Only 45 percent of the many World War II and Korean war veterans passing away these days, are able to get military honor guards at their funerals. So the U.S. Department of Defense has decided to allow veterans organizations to fill in. Actually, veterans have been helping out, and the government would pay them, if an active duty member of the armed forces was available to lead the detail. Under the new program, veterans organizations will be able to provide uniformed vets for the honor guards, and these volunteers would get $50 for their day long efforts to assist at the funeral, without the presence of active or reserve troops. This still leaves some veterans in rural areas out of luck. Over the last few decades, many rural areas have become depopulated to the point where even local veterans organizations cannot find enough members to operate a chapter.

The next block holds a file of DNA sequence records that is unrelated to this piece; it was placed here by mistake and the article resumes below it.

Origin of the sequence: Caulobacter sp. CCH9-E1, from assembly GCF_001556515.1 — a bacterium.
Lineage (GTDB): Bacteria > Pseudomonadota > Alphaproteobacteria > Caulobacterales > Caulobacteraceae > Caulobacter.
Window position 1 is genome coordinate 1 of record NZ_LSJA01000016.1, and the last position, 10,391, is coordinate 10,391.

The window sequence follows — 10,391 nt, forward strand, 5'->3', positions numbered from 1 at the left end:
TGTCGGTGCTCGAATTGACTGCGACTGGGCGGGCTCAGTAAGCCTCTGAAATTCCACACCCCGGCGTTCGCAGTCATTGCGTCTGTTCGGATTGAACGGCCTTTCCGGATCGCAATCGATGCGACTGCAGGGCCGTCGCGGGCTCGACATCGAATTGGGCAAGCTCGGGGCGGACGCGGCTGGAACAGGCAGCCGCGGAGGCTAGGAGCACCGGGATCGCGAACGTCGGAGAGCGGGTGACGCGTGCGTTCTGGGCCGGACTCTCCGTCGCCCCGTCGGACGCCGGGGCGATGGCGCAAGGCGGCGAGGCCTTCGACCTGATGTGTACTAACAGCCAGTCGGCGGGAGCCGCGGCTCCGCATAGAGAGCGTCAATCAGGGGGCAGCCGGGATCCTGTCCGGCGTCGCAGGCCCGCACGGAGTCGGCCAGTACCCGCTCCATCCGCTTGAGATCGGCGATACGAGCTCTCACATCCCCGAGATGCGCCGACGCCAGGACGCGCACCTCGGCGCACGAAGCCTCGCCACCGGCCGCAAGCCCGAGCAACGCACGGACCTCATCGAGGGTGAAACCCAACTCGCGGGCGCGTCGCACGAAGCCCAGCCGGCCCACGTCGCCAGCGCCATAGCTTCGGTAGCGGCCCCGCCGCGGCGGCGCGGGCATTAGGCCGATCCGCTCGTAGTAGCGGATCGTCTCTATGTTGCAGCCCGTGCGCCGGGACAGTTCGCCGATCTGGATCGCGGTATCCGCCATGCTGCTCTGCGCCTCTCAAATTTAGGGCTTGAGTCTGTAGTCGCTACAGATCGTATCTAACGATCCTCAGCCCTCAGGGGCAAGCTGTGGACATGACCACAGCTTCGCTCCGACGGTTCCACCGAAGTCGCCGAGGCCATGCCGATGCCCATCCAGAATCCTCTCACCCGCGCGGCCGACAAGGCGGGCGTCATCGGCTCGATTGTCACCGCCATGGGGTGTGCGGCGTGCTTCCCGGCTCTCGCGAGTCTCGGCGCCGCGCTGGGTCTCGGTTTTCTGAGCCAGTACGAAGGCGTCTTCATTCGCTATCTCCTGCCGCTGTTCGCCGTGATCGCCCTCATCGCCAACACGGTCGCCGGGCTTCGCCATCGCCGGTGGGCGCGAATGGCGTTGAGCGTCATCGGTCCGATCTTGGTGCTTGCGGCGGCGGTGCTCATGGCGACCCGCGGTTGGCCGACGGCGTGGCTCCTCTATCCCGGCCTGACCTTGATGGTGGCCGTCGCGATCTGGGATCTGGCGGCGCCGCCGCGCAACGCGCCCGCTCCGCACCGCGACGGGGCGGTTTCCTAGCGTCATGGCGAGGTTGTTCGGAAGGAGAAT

Having the honor guard, to fire a volley over the grave of the veteran, is a often a big thing for the families, and the vets often ask for it before they pass away. For many of these men and women, their war service was a defining moment in their lives. They want it to be remembered, and the honor guard is the most visible way to do that.